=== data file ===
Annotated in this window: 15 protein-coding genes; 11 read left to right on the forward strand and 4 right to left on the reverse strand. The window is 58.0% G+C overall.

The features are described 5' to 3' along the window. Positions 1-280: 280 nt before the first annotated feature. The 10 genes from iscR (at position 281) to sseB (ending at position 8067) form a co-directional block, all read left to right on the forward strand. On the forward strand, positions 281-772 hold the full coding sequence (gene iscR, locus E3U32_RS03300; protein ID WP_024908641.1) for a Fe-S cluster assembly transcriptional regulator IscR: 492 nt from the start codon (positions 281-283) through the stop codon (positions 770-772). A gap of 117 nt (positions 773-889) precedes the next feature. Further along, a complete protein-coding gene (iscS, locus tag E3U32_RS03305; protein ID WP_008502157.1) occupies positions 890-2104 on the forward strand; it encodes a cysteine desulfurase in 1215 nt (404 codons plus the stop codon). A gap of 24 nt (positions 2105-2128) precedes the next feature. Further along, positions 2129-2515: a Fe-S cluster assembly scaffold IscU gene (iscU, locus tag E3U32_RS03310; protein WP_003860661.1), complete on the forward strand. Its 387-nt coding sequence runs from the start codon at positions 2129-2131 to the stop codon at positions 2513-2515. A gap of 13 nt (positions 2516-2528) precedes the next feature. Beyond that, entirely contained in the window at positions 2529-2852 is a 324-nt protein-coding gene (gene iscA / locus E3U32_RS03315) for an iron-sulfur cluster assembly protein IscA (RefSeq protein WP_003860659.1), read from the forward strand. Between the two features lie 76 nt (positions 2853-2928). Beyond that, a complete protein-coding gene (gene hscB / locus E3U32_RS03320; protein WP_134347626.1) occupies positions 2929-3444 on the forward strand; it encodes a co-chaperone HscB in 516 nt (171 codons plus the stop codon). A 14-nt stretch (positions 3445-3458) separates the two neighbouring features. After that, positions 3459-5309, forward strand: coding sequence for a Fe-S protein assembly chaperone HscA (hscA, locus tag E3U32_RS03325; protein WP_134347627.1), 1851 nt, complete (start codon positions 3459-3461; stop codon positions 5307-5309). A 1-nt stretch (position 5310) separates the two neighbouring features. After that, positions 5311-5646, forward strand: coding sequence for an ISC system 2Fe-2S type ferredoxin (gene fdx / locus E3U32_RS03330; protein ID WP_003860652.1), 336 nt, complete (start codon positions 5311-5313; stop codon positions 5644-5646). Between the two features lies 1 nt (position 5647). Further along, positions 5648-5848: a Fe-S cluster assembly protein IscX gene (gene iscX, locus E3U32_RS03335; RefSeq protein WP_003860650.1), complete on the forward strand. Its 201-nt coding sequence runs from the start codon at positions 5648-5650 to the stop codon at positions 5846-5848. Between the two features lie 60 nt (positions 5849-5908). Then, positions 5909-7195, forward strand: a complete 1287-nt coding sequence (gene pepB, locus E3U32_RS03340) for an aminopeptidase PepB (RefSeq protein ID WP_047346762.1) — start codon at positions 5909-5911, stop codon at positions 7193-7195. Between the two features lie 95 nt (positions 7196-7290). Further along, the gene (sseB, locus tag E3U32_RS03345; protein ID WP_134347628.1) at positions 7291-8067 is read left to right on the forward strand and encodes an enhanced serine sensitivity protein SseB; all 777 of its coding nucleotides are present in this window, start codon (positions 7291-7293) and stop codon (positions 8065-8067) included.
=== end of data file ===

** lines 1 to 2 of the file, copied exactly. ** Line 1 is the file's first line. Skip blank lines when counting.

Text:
Annotated in this window: 15 protein-coding genes; 11 read left to right on the forward strand and 4 right to left on the reverse strand. The window is 58.0% G+C overall.

The features are described 5' to 3' along the window. Positions 1-280: 280 nt before the first annotated feature. The 10 genes from iscR (at position 281) to sseB (ending at position 8067) form a co-directional block, all read left to right on the forward strand. On the forward strand, positions 281-772 hold the full coding sequence (gene iscR, locus E3U32_RS03300; protein ID WP_024908641.1) for a Fe-S cluster assembly transcriptional regulator IscR: 492 nt from the start codon (positions 281-283) through the stop codon (positions 770-772). A gap of 117 nt (positions 773-889) precedes the next feature. Further along, a complete protein-coding gene (iscS, locus tag E3U32_RS03305; protein ID WP_008502157.1) occupies positions 890-2104 on the forward strand; it encodes a cysteine desulfurase in 1215 nt (404 codons plus the stop codon). A gap of 24 nt (positions 2105-2128) precedes the next feature. Further along, positions 2129-2515: a Fe-S cluster assembly scaffold IscU gene (iscU, locus tag E3U32_RS03310; protein WP_003860661.1), complete on the forward strand. Its 387-nt coding sequence runs from the start codon at positions 2129-2131 to the stop codon at positions 2513-2515. A gap of 13 nt (positions 2516-2528) precedes the next feature. Beyond that, entirely contained in the window at positions 2529-2852 is a 324-nt protein-coding gene (gene iscA / locus E3U32_RS03315) for an iron-sulfur cluster assembly protein IscA (RefSeq protein WP_003860659.1), read from the forward strand. Between the two features lie 76 nt (positions 2853-2928). Beyond that, a complete protein-coding gene (gene hscB / locus E3U32_RS03320; protein WP_134347626.1) occupies positions 2929-3444 on the forward strand; it encodes a co-chaperone HscB in 516 nt (171 codons plus the stop codon). A 14-nt stretch (positions 3445-3458) separates the two neighbouring features. After that, positions 3459-5309, forward strand: coding sequence for a Fe-S protein assembly chaperone HscA (hscA, locus tag E3U32_RS03325; protein WP_134347627.1), 1851 nt, complete (start codon positions 3459-3461; stop codon positions 5307-5309). A 1-nt stretch (position 5310) separates the two neighbouring features. After that, positions 5311-5646, forward strand: coding sequence for an ISC system 2Fe-2S type ferredoxin (gene fdx / locus E3U32_RS03330; protein ID WP_003860652.1), 336 nt, complete (start codon positions 5311-5313; stop codon positions 5644-5646). Between the two features lies 1 nt (position 5647). Further along, positions 5648-5848: a Fe-S cluster assembly protein IscX gene (gene iscX, locus E3U32_RS03335; RefSeq protein WP_003860650.1), complete on the forward strand. Its 201-nt coding sequence runs from the start codon at positions 5648-5650 to the stop codon at positions 5846-5848. Between the two features lie 60 nt (positions 5849-5908). Then, positions 5909-7195, forward strand: a complete 1287-nt coding sequence (gene pepB, locus E3U32_RS03340) for an aminopeptidase PepB (RefSeq protein ID WP_047346762.1) — start codon at positions 5909-5911, stop codon at positions 7193-7195. Between the two features lie 95 nt (positions 7196-7290). Further along, the gene (sseB, locus tag E3U32_RS03345; protein ID WP_134347628.1) at positions 7291-8067 is read left to right on the forward strand and encodes an enhanced serine sensitivity protein SseB; all 777 of its coding nucleotides are present in this window, start codon (positions 7291-7293) and stop codon (positions 8065-8067) included.